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AAPT Rocketry Lesson Plan Competition Winners Announced



Rocketry Lesson Plan Competition Winners Announced


College Park, Maryland, United States, May 15, 2007


The American Association of Physics Teachers in cooperation with the Aerospace Industries Association (AIA) Team America Rocketry Challenge (TARC) today announced the winners of the Rocketry Lesson Plan Competition. The competition was open to teachers and/or coaches of teams participating in the 2007 TARC. Entrants submitted lesson plans describing their team’s activities, planning, and experiments undertaken while preparing for TARC.


Division I: Formal Instructional Classroom Teams


1st Place: James River High School, Midlothian, VA.
Physics teacher and head coach Timothy Couillard and his team will receive a $200 gift certificate from Estes Rockets and an all-expenses paid trip to attend the 2007 AAPT/PTRA National Leadership Institute and the AAPT Summer Meeting in Greensboro, NC, July 21-August 1, and a one-year membership in AAPT.


“The lesson plan we submitted was designed to simulate real-world problems in aerospace engineering. This lab activity encourages the students to use the engineering design process to find an optimal yet unique solution to the problems presented. We hope that students are intrigued by the challenges of aerospace and aviation,” stated Couillard.

View the Division I Winning Lesson Plan (PDF)


2nd Place: Whitefish Bay High School, Whitefish Bay, WI.

Guy A. Guglielmi and his team will receive a $100 gift certificate from Estes Rockets.


3rd Place: Hinsdale Central High School, Hinsdale, IL.

Jim Vetrone and his team will receive a $50 gift certificate from Estes Rockets.


Division II: Informal Instructional Classroom Teams


1st Place: Exploring Program Post 1010, Gaithersburg, MD.

Principle Advisor Robert Ekman and his team will receive a $200 gift certificate  from Estes Rockets and an all expenses paid trip to this week’s TARC finals.


“The essence of the plan is to use information collected from a flight in the iterative process of improving toward a goal. The teams reviewed the videos, pictures, and flight data after a launch to  help them make decisions about the next flight,” stated Ekman.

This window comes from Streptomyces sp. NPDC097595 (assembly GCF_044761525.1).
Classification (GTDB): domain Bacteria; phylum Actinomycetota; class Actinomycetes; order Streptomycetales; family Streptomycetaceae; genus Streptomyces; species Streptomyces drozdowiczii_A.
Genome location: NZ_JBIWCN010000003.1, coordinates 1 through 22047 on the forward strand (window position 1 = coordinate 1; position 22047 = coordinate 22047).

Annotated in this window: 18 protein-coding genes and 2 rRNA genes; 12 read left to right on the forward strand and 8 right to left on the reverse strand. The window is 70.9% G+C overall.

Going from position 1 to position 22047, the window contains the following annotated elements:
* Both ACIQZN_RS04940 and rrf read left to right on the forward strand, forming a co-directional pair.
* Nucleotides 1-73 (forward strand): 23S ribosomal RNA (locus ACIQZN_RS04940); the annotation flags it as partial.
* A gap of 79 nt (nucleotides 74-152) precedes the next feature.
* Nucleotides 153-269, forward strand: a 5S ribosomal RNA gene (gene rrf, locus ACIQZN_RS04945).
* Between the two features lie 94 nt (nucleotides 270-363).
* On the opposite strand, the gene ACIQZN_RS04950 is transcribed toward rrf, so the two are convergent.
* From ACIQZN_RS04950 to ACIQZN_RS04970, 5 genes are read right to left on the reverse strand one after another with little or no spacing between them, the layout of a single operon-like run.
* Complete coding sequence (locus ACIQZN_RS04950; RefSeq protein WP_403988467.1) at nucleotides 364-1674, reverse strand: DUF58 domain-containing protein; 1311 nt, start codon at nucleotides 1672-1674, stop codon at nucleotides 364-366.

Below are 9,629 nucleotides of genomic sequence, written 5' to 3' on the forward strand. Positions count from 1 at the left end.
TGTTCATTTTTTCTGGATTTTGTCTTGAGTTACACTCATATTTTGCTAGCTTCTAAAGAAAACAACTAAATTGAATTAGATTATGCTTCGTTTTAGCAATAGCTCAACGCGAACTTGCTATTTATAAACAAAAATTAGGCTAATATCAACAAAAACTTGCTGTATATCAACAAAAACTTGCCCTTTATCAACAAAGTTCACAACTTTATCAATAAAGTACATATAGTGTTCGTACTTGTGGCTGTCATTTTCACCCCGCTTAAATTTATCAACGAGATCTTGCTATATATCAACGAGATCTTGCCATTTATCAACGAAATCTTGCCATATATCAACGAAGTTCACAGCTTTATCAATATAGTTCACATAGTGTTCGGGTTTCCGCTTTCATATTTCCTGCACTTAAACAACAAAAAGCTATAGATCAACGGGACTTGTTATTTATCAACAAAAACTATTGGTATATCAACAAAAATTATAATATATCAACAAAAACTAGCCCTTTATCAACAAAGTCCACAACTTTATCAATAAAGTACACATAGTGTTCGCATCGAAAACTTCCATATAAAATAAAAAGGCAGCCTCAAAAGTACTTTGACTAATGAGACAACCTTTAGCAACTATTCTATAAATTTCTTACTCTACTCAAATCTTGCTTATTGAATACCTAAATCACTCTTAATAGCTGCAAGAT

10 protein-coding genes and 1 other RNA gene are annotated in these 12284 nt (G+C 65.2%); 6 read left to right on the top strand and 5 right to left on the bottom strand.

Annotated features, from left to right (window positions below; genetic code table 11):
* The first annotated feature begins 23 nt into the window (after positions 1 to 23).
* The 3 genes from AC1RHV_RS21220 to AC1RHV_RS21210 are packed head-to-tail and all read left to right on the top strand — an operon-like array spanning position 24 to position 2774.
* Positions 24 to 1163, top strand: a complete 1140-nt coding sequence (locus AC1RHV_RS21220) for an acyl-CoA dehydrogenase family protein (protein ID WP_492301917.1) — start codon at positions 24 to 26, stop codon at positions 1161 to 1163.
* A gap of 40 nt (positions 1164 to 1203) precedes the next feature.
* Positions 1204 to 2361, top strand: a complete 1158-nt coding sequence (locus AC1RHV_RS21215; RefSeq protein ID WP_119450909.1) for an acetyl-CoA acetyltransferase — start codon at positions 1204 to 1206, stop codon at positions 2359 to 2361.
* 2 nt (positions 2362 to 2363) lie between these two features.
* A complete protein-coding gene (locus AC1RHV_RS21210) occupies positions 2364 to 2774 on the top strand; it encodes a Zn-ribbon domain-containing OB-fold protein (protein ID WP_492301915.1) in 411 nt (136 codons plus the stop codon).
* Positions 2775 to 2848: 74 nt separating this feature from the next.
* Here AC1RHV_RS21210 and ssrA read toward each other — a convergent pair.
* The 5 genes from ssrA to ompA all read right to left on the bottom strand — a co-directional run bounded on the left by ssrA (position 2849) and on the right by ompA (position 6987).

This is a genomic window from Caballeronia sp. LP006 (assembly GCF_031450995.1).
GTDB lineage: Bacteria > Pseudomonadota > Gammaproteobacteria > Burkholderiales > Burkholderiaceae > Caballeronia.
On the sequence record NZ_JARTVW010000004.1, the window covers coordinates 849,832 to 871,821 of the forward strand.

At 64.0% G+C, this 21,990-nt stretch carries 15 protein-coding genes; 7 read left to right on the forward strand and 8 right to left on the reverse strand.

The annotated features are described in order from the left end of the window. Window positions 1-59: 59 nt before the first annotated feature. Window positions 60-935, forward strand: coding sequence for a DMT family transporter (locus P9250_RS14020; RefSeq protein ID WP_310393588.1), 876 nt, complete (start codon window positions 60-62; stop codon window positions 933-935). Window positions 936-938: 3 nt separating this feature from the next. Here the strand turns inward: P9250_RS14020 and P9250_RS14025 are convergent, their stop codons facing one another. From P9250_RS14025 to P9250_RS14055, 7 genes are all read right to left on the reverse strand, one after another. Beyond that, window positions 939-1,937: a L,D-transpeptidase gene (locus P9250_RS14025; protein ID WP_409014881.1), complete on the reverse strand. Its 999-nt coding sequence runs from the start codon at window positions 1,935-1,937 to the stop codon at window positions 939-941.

(Only 1st place was awarded in Division II.)

View the Division II Winning Lesson Plan (PDF)

The awards will be presented at the TARC pre-launch meeting on May 18, 2007.


Toufic Hakim, AAPT Executive Officer, said, “In addition to the challenging TARC activities, AAPT is extremely pleased with the level of participation in the Lesson Plan Competition by some of the brightest middle school and high school students across the country. We continue to sponsor such competitions to promote science and physics education among young people.”


Warren Hein, AAPTChief Academic Officer, added, “Activities like the Team America Rocket Challenge engage those students who will become the scientists and engineers of tomorrow and will be required to solve the energy and environmental challenges that will exist for decades to come. To fully leverage this competition requires thoughtful planning by those who serve as coaches and mentors for the teams. The lesson plans receiving these awards are examples of best practices that other coaches can adopt for their own teams.”


A total of 690 teams from 48 states and the District of Columbia have signed up for the fifth annual TARC. The teams must successfully launch their handmade model rockets and earn a qualifying score to make it to the finals taking place this Saturday, May 19, at Great Meadow in The Plains, Virginia. For more information visit AIA’s website: www.rocketcontest.org.


About AAPT

AAPT is the leading organization for physics educators—with more than 10,000 members worldwide. Our mission is to advance the greater good through physics teaching. We provide our members with many opportunities for professional development, communication, and student enrichment. We serve the larger community through a variety of programs and publications. AAPT was founded in 1930 and is headquartered in the American Center for Physics in College Park, Maryland.


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